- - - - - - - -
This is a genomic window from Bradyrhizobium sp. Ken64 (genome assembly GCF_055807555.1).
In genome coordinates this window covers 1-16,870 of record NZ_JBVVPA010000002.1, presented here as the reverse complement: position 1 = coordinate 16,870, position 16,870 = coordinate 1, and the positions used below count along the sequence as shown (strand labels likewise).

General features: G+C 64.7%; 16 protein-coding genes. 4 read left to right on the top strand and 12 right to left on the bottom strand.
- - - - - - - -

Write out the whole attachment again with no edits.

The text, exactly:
This is a genomic window from Bradyrhizobium sp. Ken64 (genome assembly GCF_055807555.1).
In genome coordinates this window covers 1-16,870 of record NZ_JBVVPA010000002.1, presented here as the reverse complement: position 1 = coordinate 16,870, position 16,870 = coordinate 1, and the positions used below count along the sequence as shown (strand labels likewise).

General features: G+C 64.7%; 16 protein-coding genes. 4 read left to right on the top strand and 12 right to left on the bottom strand.